Alfred Tennyson

The Dying Swan

Poem by Alfred Tennyson


The plain was grassy, wild and bare,
Wide, wild, and open to the air,
Which had built up everywhere
An under-roof of doleful gray. [1]
With an inner voice the river ran,
Adown it floated a dying swan,
And [2] loudly did lament.
It was the middle of the day.
Ever the weary wind went on,
And took the reed-tops as it went.


Some blue peaks in the distance rose,
And white against the cold-white sky,
Shone out their crowning snows.
One willow over the water [3] wept,
And shook the wave as the wind did sigh;
Above in the wind was [4] the swallow,
Chasing itself at its own wild will,
And far thro' [5] the marish green and still
The tangled water-courses slept,
Shot over with purple, and green, and yellow.


The wild swan's death-hymn took the soul
Of that waste place with joy
Hidden in sorrow: at first to the ear
The warble was low, and full and clear;
And floating about the under-sky,
Prevailing in weakness, the coronach [6] stole
Sometimes afar, and sometimes anear;
But anon her awful jubilant voice,
With a music strange and manifold,
Flow'd forth on a carol free and bold;
As when a mighty people rejoice
With shawms, and with cymbals, and harps of gold,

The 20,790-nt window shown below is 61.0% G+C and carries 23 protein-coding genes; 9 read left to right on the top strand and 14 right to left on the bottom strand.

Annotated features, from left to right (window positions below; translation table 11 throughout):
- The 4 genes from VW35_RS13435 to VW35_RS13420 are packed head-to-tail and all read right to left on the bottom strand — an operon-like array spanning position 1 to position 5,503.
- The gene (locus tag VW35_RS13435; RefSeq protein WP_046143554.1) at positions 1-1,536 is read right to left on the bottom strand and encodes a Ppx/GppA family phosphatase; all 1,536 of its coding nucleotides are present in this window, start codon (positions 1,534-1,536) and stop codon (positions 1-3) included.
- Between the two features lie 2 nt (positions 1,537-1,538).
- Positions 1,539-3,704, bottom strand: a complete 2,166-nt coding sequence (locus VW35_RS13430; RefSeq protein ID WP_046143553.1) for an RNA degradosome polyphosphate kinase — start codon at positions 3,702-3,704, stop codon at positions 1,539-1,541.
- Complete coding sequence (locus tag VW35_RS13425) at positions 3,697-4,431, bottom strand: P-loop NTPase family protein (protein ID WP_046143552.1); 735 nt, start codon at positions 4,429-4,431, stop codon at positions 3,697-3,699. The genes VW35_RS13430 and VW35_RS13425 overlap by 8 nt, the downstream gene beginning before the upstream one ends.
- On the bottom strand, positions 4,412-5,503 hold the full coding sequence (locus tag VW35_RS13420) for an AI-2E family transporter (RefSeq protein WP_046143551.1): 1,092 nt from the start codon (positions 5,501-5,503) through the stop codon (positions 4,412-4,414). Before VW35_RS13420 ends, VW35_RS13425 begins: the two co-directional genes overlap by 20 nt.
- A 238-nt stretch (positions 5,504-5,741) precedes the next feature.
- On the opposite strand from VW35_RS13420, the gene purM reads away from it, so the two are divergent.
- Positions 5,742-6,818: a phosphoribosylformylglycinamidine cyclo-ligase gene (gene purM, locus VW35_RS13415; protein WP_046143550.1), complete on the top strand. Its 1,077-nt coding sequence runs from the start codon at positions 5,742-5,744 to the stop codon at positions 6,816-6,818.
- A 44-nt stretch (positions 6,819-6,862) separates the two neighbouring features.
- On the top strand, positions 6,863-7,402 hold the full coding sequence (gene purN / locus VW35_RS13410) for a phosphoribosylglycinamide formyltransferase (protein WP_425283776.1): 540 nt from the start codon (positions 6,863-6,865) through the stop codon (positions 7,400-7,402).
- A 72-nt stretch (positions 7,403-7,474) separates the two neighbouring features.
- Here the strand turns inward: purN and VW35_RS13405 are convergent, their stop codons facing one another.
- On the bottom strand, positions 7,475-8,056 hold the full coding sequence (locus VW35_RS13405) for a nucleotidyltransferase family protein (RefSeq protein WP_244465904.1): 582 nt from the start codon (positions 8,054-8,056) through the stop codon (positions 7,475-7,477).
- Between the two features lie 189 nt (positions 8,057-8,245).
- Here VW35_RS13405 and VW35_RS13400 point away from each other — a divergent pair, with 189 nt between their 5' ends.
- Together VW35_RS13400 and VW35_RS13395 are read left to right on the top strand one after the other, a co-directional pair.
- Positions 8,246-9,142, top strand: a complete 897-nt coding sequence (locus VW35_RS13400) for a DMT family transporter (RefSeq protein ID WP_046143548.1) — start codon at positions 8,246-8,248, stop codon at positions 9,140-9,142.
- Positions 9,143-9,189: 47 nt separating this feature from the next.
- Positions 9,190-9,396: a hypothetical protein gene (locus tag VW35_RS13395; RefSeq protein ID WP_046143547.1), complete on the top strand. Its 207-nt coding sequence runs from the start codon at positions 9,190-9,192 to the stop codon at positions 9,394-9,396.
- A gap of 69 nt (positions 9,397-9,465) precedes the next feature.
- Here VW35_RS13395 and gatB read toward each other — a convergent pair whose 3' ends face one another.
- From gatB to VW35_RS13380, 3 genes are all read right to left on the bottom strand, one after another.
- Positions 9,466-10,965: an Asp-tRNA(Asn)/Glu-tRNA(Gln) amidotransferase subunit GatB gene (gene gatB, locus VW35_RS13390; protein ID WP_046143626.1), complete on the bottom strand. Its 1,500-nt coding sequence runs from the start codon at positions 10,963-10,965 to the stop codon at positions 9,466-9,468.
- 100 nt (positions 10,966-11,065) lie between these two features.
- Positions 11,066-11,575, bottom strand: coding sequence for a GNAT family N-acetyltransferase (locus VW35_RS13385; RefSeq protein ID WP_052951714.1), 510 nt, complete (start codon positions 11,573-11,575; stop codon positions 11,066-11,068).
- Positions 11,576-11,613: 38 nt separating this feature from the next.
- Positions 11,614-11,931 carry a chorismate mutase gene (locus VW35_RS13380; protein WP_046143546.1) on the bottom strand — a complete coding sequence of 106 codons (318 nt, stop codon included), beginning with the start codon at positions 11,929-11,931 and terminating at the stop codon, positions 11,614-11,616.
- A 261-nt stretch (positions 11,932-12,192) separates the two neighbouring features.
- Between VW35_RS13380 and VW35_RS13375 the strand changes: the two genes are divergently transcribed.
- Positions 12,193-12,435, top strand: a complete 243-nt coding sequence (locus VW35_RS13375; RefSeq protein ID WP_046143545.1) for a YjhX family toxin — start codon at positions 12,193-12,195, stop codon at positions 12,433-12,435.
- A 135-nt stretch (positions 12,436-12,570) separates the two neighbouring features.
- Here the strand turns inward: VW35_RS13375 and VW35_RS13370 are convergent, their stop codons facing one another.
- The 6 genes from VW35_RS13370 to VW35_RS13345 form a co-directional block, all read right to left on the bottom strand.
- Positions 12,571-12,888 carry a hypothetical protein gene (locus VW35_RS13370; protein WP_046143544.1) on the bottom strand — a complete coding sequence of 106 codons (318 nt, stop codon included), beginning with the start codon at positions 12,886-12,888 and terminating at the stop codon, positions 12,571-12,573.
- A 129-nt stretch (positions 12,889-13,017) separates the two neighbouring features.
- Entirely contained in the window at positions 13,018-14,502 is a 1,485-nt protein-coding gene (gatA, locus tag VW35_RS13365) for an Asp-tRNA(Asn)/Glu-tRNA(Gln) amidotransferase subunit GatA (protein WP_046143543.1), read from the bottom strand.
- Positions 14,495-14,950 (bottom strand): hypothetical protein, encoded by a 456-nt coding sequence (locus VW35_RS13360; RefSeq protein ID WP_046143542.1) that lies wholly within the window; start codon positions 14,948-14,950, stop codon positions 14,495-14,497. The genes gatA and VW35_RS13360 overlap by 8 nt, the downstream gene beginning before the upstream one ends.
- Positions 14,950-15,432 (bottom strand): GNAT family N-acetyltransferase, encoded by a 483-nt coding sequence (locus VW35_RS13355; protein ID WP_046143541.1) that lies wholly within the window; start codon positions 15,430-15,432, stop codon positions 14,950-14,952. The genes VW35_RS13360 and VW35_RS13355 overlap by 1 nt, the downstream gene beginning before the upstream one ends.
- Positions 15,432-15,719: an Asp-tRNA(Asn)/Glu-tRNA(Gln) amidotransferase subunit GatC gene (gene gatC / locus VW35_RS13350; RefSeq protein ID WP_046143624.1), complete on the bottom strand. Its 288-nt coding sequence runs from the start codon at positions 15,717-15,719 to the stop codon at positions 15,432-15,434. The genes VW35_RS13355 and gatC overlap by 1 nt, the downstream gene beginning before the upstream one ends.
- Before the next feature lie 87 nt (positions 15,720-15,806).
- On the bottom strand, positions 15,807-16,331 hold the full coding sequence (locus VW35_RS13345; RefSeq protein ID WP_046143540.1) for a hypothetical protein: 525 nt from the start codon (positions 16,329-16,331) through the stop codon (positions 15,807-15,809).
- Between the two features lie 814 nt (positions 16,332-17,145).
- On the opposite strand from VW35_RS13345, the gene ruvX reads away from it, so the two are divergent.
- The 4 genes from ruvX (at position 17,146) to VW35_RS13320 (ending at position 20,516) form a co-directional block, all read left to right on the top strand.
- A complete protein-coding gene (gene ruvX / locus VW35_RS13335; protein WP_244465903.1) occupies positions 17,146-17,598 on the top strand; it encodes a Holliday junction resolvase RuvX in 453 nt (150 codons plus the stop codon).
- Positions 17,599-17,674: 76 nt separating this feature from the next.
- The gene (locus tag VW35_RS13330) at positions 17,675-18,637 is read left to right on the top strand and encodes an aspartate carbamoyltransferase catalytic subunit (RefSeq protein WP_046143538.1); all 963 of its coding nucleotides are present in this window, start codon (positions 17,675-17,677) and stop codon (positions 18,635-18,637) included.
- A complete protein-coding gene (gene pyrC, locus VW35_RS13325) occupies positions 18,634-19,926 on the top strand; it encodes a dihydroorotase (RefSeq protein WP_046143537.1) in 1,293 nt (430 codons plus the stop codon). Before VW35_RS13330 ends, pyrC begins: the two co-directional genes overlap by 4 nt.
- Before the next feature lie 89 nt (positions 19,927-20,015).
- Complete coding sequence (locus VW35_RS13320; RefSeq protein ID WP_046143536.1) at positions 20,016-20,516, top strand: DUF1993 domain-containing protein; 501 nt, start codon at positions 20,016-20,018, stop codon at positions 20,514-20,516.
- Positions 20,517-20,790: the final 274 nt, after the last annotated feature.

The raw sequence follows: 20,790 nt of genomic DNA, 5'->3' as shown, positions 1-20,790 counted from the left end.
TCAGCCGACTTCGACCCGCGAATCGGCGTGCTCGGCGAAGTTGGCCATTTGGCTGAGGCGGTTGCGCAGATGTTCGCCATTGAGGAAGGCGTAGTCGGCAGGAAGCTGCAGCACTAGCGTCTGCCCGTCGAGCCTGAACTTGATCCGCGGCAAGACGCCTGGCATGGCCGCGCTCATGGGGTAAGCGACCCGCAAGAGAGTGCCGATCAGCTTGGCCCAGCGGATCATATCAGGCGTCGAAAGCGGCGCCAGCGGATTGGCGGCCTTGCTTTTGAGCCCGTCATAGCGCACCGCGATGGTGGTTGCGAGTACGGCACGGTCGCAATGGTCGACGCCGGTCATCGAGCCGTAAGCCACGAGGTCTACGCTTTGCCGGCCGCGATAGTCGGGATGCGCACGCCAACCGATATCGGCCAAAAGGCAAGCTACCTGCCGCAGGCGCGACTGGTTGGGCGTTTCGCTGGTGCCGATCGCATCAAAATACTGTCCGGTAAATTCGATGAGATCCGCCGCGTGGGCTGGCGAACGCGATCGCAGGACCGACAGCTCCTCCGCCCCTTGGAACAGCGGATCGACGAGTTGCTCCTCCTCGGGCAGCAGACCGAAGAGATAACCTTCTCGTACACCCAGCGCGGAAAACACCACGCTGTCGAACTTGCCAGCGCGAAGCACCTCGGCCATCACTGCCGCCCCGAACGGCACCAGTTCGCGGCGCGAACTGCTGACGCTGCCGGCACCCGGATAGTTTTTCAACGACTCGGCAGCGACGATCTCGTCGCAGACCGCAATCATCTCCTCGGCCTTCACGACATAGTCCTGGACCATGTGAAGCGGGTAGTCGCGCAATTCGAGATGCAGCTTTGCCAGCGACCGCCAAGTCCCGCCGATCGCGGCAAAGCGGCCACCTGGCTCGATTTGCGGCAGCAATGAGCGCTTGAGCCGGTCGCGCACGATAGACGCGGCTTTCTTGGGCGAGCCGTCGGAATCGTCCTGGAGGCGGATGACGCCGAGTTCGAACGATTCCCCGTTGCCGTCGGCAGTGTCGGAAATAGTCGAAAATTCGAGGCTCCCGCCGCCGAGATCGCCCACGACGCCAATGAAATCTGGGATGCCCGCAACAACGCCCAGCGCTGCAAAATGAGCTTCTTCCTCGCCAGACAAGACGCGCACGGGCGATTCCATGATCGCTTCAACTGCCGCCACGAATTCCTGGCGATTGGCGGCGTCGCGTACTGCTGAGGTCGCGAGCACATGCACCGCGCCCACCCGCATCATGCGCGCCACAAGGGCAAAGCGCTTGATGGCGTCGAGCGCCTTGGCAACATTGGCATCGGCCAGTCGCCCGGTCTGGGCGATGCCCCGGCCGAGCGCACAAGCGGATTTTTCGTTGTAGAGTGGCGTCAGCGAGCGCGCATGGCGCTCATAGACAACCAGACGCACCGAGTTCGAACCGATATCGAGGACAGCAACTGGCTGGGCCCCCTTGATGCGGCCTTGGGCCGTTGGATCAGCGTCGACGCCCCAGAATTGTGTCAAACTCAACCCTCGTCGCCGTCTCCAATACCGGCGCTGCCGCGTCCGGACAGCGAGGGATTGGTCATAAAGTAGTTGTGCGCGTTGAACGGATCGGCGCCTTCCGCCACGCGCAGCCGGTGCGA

And the tumult of their acclaim is roll'd
Thro' [7] the open gates of the city afar,
To the shepherd who watcheth the evening star.
And the creeping mosses and clambering weeds,
And the willow-branches hoar and dank,
And the wavy swell of the soughing reeds,
And the wave-worn horns of the echoing bank,
And the silvery marish-flowers that throng
The desolate creeks and pools among,
Were flooded over with eddying song.

[Footnote 1: 1830. Grey.]

[Footnote 2: 1830 till 1848. Which.]

[Footnote 3: 1863. River.]

[Footnote 4: 1830. Sung.]

[Footnote 5: 1830. Through.]

[Footnote 6: A coronach is a funeral song or lamentation, from the Gaelic 'Corranach'. 'Cf'. Scott's 'Waverley', ch. xv.,

"Their wives and daughters came clapping their hands and 'crying the coronach' and shrieking".]

[Footnote 7: 1830 till 1851. Through.]